How to Reduce Clothing Waste 

The constant change in fashion trends and availability of fast fashion at ever plummeting price points can tempt us to buy excessive amounts of clothes. However, this behaviour has led to an overflow of garments in our landfills. These clothes, often made with non-biodegradable, synthetic fibres, contribute to the emission of harmful greenhouse gases. Check out this infographic on how textile waste continues to grow and affect our landfills.  

Canada alone sends 10 million tonnes of clothing to the landfill every year, 95% which could be recycled or reused. To protect our environment and address the issue of clothing waste, we must adopt a more thoughtful and strategic approach. At Miller Waste, our core values are resource recovery and the preservation of the environment. With that in mind, here are a few ways to help minimize clothing waste by reducing your consumption of new items, and recycling and re-purposing what you already own. 

1. Donate Your Clothes

Donating your gently used clothes allows someone else to benefit from them and remains a great way to minimize clothing waste. What may seem insignificant to you, such as an old pair of jeans, could be exactly what someone else is looking for. Many municipalities in Canada partner with licensed, registered charities, including The Salvation Army, Diabetes Canada, and the Kidney Foundation to give gently used textiles a new home. You can drop your textile donations off at a specially marked bin at community centres and town halls or bring them to your community recycling depot. If you’re pressed for time, you can often contact the charity or foundation and have them pick up your donation directly from your home. 

2. Thrift

To further minimize clothing waste, consider thrifting your clothes. Thrifting offers an excellent opportunity to reduce the consumption of new clothing and discover unique, gently used pieces that suit your preferences and budget. As you gear up for exciting summer adventures like camping and hiking, visit your nearby thrift store instead of purchasing brand-new attire. Purchasing pre-loved items also reduces the need for exploitative production methods. The World Bank estimates that textile dyeing, and treatment contributes up to 20 per cent of total industrial water pollution.1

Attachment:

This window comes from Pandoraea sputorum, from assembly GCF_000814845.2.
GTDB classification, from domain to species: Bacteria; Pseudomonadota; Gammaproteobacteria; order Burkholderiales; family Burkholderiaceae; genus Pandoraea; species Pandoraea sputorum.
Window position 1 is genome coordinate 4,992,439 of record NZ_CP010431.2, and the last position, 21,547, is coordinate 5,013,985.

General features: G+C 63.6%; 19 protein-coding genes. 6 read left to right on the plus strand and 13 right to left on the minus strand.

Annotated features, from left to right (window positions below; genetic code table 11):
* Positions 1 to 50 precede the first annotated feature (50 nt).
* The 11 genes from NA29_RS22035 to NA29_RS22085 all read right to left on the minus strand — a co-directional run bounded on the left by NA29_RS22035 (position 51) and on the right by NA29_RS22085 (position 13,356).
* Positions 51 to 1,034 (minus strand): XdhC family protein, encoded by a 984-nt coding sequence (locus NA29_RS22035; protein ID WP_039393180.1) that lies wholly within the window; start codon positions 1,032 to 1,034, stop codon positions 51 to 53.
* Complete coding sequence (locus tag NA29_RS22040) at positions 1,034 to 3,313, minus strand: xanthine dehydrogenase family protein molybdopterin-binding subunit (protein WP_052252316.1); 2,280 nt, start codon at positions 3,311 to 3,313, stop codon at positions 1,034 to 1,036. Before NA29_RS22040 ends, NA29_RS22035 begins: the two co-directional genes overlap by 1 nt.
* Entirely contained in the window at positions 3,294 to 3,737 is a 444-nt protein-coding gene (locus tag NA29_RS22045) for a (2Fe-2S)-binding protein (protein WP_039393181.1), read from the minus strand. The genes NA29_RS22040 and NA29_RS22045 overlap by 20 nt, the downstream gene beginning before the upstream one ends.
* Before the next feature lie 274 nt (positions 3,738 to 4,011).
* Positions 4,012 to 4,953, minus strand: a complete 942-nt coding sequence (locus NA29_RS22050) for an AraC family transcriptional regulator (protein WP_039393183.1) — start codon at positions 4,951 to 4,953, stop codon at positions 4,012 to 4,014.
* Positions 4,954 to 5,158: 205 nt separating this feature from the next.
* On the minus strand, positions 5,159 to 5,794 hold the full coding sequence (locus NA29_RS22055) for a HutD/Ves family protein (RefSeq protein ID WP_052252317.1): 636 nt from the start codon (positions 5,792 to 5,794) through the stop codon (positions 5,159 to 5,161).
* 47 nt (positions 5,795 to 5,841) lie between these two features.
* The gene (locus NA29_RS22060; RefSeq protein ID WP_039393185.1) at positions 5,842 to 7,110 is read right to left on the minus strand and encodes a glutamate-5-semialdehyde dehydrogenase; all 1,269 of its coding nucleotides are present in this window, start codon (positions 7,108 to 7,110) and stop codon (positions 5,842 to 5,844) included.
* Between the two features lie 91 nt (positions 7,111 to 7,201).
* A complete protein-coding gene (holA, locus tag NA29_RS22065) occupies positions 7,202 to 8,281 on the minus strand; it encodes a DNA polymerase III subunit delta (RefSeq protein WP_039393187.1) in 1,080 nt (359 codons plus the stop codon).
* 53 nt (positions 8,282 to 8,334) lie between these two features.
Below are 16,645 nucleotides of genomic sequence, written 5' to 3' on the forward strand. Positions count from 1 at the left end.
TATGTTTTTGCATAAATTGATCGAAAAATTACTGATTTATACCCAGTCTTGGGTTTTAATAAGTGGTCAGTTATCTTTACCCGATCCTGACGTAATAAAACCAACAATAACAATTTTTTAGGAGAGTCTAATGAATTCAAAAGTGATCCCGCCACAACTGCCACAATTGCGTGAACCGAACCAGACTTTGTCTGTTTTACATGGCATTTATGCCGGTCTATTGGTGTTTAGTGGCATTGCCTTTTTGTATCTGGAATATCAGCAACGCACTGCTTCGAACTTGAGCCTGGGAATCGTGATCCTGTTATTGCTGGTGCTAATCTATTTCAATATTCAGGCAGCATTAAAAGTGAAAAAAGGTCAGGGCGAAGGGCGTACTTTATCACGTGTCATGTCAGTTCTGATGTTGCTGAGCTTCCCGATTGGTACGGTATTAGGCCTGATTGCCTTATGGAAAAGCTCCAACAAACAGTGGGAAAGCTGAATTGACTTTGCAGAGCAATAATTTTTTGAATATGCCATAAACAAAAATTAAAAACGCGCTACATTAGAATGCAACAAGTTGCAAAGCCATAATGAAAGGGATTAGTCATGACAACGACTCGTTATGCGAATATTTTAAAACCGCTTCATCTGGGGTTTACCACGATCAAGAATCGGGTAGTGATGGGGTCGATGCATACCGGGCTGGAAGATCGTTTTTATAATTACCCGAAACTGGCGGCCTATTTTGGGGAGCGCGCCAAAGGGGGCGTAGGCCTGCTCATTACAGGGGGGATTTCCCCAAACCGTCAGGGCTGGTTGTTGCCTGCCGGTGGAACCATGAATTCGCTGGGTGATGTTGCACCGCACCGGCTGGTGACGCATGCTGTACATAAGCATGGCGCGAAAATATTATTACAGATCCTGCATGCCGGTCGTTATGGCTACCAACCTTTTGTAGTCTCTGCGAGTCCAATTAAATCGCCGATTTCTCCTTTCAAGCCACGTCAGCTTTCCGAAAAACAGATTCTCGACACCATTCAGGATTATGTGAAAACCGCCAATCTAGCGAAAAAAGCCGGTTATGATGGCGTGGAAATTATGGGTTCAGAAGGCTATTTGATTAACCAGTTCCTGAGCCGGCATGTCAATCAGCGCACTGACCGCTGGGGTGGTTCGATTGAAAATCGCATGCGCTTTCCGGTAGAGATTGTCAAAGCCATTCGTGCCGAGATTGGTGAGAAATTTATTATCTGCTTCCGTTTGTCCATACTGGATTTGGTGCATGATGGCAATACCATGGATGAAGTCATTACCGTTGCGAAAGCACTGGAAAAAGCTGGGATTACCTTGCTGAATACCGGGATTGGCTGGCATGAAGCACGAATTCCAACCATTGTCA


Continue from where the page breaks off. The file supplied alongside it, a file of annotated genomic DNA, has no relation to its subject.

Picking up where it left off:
Lastly, you’re probably more likely to find discontinued brands and one-of-a-kind pieces you’d be hard-pressed to track down in any mall or superstore! 

Clothes on hangers.

3. Repair or Repurpose Old Clothes

Before parting ways with your beloved pair of jeans sporting a small knee hole, consider a simple solution: purchase an iron patch and cover the hole with a cool new design. Likewise, if you find yourself with a shirt accidentally caught on your cupboard, try transforming it into a handy household rag. Consider whether other garments can be repurposed as headbands, handbags, quilts, pillow covers, or blankets. Watch a YouTube tutorial or consult TikTok for inspiration and tutorials.  

Repairing and repurposing old clothes offer countless opportunities to minimize clothing waste and take a more creative avenue to reducing your environmental impact.  

4. Take Care of Your Garments

Get the most wear possible out of your clothes so you won’t need to replace them as often. Reduce the number of times you wash them to avoid wear and tear, and use the cold, gentle cycle if they are only lightly soiled to preserve the fibres and structure. Air dry them whenever possible to protect against any adverse effects of the dryer and try to limit ironing. It’s a convenient bonus that each of these tips also converse energy and help you save money! 

5. Rent or Borrow

If a wedding, bridal shower, graduation, or other special event is on the agenda, consider borrowing an outfit from a friend or family member to avoid purchasing new items that may not get a lot of additional wear. A Google search can also give you a list of clothing rental organizations in your area that can offer a greater selection of pieces at a much lower financial and environmental cost than buying new.  

6. Sell Your Gently Used Clothes

Opting to sell your gently used clothes is an excellent way to recycle and give these garments a new lease on life. Consider exploring local stores where you can bring your clothes and receive monetary compensation. You can also connect with potential buyers in your area via resales websites like eBay, Facebook Marketplace, Kijiji, and Poshmark. Not only does selling your used clothes extend the lifespan of your items, divert waste from the landfill, and help you earn extra cash, it also benefits people who may not be able to afford to purchased their clothing new.   

If you have tried your hardest and still have some clothes that cannot be reused or recycled, you should dispose of them correctly. Some municipalities have designed textile collection days, usually in the summer, where residents can bring their textile waste to the curb for pick up. You can also drop them off at your community recycling depot. Click here to see if Miller Waste operates a location near you.